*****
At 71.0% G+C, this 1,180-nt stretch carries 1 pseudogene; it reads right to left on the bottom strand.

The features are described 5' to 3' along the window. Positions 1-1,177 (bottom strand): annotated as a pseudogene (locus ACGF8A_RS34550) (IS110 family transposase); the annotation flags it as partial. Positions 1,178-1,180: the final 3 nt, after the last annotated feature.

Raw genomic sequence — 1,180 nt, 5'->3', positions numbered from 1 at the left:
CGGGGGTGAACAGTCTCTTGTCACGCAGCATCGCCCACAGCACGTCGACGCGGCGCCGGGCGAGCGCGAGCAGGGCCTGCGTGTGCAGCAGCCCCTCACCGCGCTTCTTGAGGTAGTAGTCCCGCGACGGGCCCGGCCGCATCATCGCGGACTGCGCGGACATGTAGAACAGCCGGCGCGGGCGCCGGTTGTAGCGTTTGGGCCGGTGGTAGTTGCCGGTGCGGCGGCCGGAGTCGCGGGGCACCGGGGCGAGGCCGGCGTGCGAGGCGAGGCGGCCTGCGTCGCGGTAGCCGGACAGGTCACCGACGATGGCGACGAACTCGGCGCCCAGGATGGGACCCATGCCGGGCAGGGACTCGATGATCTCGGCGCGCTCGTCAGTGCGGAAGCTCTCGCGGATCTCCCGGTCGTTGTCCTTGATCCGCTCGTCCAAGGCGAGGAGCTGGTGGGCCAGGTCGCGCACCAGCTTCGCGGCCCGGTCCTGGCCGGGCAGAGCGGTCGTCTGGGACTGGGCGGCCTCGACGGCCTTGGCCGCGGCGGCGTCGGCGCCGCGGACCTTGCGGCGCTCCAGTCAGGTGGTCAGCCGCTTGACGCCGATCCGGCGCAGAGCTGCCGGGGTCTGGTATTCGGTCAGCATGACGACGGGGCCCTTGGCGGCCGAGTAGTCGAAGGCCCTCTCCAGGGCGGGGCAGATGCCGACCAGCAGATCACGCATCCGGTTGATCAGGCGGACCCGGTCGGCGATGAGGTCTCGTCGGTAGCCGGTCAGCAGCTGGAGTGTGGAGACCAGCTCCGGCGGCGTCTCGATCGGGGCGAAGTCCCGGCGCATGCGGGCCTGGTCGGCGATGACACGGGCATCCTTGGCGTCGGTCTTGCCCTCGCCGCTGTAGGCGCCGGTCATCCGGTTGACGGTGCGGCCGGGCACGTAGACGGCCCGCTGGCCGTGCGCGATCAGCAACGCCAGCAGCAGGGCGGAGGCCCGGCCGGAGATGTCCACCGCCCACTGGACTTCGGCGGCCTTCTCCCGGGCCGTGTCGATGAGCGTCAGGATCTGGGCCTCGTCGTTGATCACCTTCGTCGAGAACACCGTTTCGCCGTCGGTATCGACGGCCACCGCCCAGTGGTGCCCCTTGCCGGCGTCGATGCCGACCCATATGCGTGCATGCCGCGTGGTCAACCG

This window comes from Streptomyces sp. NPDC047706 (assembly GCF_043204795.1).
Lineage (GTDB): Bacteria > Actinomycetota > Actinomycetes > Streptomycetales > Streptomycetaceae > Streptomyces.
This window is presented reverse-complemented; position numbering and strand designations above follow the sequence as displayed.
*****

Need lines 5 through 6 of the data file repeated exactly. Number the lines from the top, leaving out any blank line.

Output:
This window comes from Streptomyces sp. NPDC047706 (assembly GCF_043204795.1).
Lineage (GTDB): Bacteria > Actinomycetota > Actinomycetes > Streptomycetales > Streptomycetaceae > Streptomyces.